Contrary to what one might have thought, the English word day /ˈdeɪ̯/ is not a cognate of Sp. día and, thus, of Lat diēs, according to the meaning of the word cognate used in this book: ‘two words with a common source’. Eng. day was dæġ in Old English and it is cognate of German Tag, since they both descend from Proto-Germanic *dagaz ‘day’. It is thought to be related to (cognate with, i.e. containing the same root as) Russian жечь (žečʹ) ‘to burn’, Sanskrit दाह (dāha) ‘heat’, Lithuanian dagas ‘hot season’, and Old Prussian dagis ‘summer’. It is also the same root found in the name of the Anglo-Saxon god Tig, genitive Tiwes, which is found in the word Tuesday (cf. §20.10 below).  These words have been reconstructed as coming from the Proto-Indo-European root *dʰegʷʰ‑, which had primarily the verbal meaning ‘to burn’. As in the case of the original word for Sp. día, the word day originally referred to the daylight hours of the day only.

Words derived from Latin diēs


Latin diurnus and diurnāta

Vulgar Latin *dia has resulted in the word for ‘day’ in several Romance languages, such as Spanish and Galician día, Portuguese and Catalan dia, Romanian zi, Sardinian dìe (feminine), Romansh di or gi, as well as archaic and colloquial Italian ).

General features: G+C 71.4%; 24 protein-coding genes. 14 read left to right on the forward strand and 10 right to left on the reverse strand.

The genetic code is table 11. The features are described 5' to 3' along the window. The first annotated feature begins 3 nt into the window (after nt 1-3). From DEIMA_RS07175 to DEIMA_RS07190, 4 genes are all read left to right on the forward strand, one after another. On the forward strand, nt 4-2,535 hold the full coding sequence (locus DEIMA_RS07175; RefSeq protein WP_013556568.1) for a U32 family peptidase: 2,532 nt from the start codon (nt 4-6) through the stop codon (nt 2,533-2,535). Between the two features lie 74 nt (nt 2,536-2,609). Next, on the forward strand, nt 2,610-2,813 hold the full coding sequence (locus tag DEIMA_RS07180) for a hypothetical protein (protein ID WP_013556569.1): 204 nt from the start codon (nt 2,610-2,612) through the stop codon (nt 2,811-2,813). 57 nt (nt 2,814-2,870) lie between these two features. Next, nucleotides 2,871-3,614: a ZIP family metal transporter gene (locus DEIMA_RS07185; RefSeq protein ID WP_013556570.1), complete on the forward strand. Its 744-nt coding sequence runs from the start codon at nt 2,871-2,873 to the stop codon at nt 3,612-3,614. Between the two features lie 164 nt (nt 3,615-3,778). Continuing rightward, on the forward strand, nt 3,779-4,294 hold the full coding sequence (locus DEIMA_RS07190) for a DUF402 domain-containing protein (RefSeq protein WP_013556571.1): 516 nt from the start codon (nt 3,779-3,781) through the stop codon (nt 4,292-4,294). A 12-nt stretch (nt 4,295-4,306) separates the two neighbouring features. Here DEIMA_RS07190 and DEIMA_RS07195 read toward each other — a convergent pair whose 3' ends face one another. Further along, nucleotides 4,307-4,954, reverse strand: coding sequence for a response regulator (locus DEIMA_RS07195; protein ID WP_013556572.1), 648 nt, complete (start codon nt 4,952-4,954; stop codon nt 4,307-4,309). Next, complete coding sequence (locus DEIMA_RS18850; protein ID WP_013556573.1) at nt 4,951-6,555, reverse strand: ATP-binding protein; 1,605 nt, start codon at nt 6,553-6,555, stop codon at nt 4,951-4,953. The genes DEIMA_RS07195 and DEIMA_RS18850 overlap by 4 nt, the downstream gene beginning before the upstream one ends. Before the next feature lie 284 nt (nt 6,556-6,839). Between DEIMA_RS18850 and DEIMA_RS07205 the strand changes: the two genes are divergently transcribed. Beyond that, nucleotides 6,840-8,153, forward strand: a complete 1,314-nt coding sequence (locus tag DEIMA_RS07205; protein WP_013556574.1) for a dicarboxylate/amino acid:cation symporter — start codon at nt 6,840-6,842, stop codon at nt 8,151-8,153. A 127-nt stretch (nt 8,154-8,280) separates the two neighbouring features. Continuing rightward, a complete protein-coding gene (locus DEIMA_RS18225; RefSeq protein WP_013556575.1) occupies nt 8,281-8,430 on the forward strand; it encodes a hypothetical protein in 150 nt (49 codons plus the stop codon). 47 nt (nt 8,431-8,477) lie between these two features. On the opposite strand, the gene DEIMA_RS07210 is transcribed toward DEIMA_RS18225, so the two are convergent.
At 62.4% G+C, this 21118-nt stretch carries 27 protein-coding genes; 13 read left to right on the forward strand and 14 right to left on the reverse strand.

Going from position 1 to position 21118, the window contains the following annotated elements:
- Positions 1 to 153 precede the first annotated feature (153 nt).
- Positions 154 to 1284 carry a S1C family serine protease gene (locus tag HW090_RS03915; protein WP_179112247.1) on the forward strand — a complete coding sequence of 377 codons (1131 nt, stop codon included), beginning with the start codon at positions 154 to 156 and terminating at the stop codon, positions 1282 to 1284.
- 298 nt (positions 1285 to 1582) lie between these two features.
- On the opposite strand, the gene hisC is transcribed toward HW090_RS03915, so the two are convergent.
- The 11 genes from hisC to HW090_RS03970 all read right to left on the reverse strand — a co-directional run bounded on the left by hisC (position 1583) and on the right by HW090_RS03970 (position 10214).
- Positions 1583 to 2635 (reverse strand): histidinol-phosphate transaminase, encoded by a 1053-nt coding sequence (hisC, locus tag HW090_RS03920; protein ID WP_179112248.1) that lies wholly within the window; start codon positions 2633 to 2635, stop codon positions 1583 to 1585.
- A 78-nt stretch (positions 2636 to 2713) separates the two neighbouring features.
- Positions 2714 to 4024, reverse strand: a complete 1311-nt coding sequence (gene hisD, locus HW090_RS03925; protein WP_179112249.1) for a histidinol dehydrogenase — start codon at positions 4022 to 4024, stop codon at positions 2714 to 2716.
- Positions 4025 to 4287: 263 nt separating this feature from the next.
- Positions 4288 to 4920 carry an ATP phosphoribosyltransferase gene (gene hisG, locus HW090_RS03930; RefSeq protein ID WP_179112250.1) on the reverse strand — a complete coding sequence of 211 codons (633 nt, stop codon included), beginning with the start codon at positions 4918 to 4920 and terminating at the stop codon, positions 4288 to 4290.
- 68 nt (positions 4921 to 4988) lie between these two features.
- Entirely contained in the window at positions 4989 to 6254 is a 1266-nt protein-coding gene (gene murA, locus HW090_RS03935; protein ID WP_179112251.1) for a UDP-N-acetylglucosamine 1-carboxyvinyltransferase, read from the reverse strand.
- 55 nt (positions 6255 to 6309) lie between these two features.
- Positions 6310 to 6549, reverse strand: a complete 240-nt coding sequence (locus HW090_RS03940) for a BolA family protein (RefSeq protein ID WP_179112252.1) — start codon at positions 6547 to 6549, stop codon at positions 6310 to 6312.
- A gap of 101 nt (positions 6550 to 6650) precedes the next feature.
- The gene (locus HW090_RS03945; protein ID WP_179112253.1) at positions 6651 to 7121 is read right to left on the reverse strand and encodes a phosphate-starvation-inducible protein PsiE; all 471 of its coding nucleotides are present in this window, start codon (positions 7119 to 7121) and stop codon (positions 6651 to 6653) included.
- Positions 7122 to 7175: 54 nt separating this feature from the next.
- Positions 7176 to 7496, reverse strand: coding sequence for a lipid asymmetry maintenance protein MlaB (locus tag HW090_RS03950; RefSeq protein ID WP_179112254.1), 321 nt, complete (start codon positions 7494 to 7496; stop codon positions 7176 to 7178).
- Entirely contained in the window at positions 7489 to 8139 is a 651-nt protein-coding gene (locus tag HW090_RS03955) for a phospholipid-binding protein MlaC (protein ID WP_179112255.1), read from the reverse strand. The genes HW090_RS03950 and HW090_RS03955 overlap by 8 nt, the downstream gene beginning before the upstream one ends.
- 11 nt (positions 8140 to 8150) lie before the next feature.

In other Romance languages, however, the word for ‘day’ comes from a Latin word derived from Lat. diēs (actually, from the original *diūs), namely diurnum. Actually, this word was an abbreviation for diurnum tempus ‘daylight time, daytime’.[2] The word diurnum was a form of the adjective diurnus (feminine diurna) ‘of the day, daily’. This adjective was formed with the suffix ‑urn‑ that creates a number of adjectives of time in Latin (nominative masculine ‑urn‑us, feminine ‑urn‑a).

From Lat. diurnum come the words for ‘day’ in several Romance languages: French jour /ˈʒuʀ/ (Old French jorn or jor), Italian giorno /ˈʤoɾ.no/, Catalan/Occitan jorn /ˈʒoɾn/, Venetian zorno, and Sicilian jornu. In some Romance languages, a descendant of Vulgar Lat. dia and a descendant of Lat. diurnum competed with each other. This was the case, for instance, in Old Occitan and Old Catalan (dia vs. jorn). In Catalan, dia won out and in (most dialects of) Occitan, jorn did.